Many writers will tell you the book ‘writes itself’ or characters will do things that surprise you and change the trajectory of the plot. I find that’s true for me. When I get into the creative writing ‘zone’, it just flows out of me. I know what’s going to happen next and what the characters are going to do and say. Sometimes it’s not what I’d planned or expected, but it’s almost always better.

Right now I am revising Indian Summer, the first novel chronologically of the three companion books, which will be published after The Field as a prequel. I’m getting good feedback from my writers’ group and I can see how much I’ve progressed as a fiction writer since I started writing it about 13 years ago. I’m excited about the new, polished result.

I’m also starting to get ideas for the fourth novel of the quartet, which will provide what I hope is a satisfactory conclusion. More to come on that later!

Keep being creative!

Brown Books to Publish My Novels

I’m very excited to share that Brown Books Publishing Group is publishing my novels!

The Field is scheduled to release in Spring 2019. Indian Summer will be released next as a prequel followed by Catalyst. I’ve started work on the fourth book which is a sequel to Catalyst and the conclusion of the series. The first three books are not sequels, but companion books.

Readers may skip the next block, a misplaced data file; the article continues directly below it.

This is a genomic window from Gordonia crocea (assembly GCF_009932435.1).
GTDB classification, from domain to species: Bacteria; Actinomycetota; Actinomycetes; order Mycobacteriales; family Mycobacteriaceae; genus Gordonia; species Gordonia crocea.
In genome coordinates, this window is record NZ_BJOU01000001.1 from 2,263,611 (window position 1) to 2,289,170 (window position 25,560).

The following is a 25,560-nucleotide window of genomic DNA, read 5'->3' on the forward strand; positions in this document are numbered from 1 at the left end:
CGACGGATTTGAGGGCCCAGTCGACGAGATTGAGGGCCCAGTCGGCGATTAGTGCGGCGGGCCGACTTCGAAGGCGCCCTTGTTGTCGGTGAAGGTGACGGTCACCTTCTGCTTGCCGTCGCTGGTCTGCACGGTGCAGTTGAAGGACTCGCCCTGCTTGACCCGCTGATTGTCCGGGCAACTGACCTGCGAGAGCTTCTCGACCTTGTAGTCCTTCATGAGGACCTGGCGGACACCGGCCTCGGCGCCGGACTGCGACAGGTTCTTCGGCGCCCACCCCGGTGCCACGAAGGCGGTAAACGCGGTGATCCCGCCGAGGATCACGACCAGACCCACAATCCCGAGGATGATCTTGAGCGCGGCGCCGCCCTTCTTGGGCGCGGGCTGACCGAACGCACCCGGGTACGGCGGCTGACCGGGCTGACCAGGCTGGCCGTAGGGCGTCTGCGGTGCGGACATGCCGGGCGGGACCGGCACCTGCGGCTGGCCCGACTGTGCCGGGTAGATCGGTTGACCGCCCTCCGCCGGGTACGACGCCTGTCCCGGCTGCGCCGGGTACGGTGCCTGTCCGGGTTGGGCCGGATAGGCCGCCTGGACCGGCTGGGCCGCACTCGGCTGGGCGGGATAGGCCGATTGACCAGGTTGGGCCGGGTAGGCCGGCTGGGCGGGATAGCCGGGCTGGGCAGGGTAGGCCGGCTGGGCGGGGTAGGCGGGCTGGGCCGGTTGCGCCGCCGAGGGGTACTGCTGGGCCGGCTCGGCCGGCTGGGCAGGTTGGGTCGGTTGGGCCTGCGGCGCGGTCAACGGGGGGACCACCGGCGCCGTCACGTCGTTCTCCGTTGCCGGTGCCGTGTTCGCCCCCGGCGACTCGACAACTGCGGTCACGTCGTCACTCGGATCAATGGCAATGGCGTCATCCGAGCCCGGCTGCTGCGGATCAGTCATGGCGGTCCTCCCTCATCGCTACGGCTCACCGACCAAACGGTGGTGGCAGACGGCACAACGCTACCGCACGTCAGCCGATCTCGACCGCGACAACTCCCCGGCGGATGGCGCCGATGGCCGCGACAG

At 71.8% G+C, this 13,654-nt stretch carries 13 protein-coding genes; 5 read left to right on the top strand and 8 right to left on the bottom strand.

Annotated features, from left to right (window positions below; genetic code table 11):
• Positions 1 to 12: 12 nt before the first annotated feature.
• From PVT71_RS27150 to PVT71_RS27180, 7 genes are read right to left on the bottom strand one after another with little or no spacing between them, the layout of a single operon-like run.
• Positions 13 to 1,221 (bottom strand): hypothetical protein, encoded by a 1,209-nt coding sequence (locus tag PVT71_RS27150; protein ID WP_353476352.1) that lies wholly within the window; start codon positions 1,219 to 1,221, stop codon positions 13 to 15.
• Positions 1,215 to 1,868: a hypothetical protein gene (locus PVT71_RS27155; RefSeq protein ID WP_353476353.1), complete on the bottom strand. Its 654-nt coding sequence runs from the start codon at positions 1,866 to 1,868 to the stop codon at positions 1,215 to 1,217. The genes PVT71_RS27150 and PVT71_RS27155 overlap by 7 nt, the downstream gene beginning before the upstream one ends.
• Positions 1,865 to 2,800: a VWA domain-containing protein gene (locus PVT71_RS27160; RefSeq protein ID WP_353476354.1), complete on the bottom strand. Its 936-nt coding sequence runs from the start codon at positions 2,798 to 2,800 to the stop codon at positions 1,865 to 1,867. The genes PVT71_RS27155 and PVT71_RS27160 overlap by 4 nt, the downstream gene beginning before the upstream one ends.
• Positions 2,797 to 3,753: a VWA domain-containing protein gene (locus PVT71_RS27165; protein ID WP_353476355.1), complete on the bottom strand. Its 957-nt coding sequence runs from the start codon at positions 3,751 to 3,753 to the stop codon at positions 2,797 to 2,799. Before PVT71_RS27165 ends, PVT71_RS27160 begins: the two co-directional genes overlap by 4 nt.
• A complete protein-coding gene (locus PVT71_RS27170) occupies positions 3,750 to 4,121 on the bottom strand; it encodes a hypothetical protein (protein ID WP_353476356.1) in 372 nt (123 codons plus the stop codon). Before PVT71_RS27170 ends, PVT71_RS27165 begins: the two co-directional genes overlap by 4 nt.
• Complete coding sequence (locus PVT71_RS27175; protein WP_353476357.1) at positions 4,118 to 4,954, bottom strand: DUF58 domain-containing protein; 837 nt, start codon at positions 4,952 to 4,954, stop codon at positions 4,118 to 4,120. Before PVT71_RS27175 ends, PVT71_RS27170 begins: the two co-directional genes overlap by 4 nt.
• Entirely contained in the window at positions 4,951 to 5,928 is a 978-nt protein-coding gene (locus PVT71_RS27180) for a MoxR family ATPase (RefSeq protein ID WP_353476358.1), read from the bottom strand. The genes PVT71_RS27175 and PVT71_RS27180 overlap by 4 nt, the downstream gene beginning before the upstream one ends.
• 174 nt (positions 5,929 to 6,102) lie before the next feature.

Brown Books is working on the marketing strategy and requesting endorsements from authors. I’m beyond pleased to share this news!

It’s Been a While and First Pages of WIP

I can’t believe it’s been over a year since my last post! A LOT happened in the past year. I moved, changed jobs AND totally revised Catalyst, my work in progress. It has now been through numerous rewrites and beta readers and I’m ready to send it out to agents and publishers. Here are the first few pages to give you a taste.

Chapter 1

I’ve had glimpses of something beyond my five senses. Usually it’s premonitions and intuition, but four years ago when I was in middle school I communicated with the spirit of a Native American girl. I want to experience that again, but I don’t know how. Sometimes she inhabits my dreams and I wake up wishing I could connect with her while I’m awake and wondering if I imagined it all in the first place. It feels like a door that was once open to me is shut and I don’t have the key. Thinking about it gives me a vague, unsettled feeling. It’s like something is missing from my life.

I give myself a mental shake and pull the door handle to get out of the car, determined not to give in to anxious thoughts. Hopefully the next few weeks will keep my mind occupied with other things.